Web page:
Wednesday, December 30, 2009

The Plan.

I just finished an amazing book entitled “Still Alice.” It chronicles an intellectually gifted 51 year old women’s descent into early onset Alzheimer’s disease. I highly recommend this book; it is poignant and eloquently written and made me very grateful that I have breast cancer. At least if this disease takes my life I will know who I am and recognize those I love until the very end. Never will I lose myself in this disease. My name is Patty and I have cancer, but cancer is not who I am. I will never be my cancer. I will not let it embody my soul or rob my spirit. I may be in the fight for my life, but I still have the ability to enjoy every moment of every day and am fully cognizant of the blessings in my life and the adversary I face. For that, I am grateful.

I had an extremely long day at the cancer center today. I started with a visit to see Dr. Rado where he informed me that I am good a candidate for radiation. He sent me to visit with Dr. Rege (radiation oncologist) to discuss my options for radiation and then back to Dr. Rado to discuss when to start my chemotherapy again.

Dr. Sheila Rege is a brilliant physician. She was my doctor four years ago and I am thrilled to have her on my care team again. She is kind, compassionate and extremely knowledgeable; as evidenced by her continued tenure as a faculty member at UCLA medical school. She reviewed my scans with me identifying the seven lesions currently on my posterior (back) ribs. Perfectly symmetrical on the 9th and 10th ribs on both the right and left sides and then the ladder of three additional lesions on the 6th, 7th and 8th left ribs, which could be considered vertically symmetrical. Very unusual. I am only experiencing pain in the 9th and 10th ribs, and those are three of the original lesions and are currently the biggest and most defined lesions. So these lesions will be our main area of focus. Radiation is used mostly to alleviate pain. In addition to easing the pain, it will kill the cancer in those spots (we hope) which will strengthen the bone, mitigating the chance of a fracture due to the metastases. I will have 10 radiation treatments, hopefully starting next week. They will use electrons to minimize the impact on the peripheral tissue and focus the beam on the bones. There may be some minimal damage to the lower lobes of my lungs, but the risk is worth the potential benefits. They also want to radiate as little bone as possible to reduce the amount of bone marrow which will be lost. I need all the bone marrow I have to keep my blood levels up during the next rounds of chemo.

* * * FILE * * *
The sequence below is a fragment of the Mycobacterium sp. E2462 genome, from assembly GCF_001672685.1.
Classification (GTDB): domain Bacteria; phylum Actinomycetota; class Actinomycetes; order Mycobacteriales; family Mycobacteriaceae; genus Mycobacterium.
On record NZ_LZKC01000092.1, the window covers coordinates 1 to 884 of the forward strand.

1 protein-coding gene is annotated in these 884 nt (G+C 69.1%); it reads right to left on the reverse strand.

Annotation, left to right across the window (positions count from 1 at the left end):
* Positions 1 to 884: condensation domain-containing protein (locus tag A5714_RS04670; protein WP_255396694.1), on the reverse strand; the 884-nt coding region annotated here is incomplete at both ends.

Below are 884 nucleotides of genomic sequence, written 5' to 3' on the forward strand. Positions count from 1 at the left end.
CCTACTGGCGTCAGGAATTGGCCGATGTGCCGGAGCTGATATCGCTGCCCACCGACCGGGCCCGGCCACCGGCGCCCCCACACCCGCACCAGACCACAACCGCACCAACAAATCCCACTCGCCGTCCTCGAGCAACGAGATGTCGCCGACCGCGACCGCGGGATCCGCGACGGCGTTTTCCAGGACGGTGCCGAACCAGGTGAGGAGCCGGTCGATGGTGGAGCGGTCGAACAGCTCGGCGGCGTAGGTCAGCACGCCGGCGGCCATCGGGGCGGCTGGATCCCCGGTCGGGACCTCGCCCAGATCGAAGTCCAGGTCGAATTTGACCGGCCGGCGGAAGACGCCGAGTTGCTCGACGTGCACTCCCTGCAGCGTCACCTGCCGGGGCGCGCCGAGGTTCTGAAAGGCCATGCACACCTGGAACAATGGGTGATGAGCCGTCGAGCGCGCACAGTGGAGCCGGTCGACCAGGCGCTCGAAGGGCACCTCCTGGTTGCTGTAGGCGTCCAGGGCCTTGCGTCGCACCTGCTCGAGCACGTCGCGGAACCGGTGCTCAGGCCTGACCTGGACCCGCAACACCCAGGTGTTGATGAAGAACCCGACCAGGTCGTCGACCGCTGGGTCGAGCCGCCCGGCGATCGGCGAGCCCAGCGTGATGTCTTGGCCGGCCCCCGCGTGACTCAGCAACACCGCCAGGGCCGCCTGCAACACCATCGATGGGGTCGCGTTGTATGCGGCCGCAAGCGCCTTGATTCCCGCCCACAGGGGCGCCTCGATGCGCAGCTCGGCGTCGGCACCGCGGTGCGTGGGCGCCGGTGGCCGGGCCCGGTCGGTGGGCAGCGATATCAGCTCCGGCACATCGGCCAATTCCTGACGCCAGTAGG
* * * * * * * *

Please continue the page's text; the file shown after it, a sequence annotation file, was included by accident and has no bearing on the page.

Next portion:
My physicians discussed with me the path forward, and felt that the best course of action would be to focus on the radiation for a few weeks, giving my body a little more time to strengthen and prepare for the next chemotherapy onslaught. So I will start the chemo to kill the rest of the cancer and bisphosphonates to strengthen my bones once the radiation is complete. We haven’t finalized the number of chemo treatments, but preliminarily we had discussed three rounds (six doses) and then perform another CT. I am not sure if we would do another bone scan at that time, but it would make sense to make sure it has not spread further into my bones.

So that is the plan as of today. Mike and I have discussed it at length and reviewed our concerns and questions with Dr. Rado and feel confident that this is the best course of treatment. I will go tomorrow to have additional imagining done at the cancer center so that the physicist can work with the physician to pinpoint the areas of radiation. Then I get to party for the weekend and ring in 2010 with the people I love!

Happy New Year! Cheers to a happy and healthy new year!

Sunday, December 27, 2009

Lazy Days.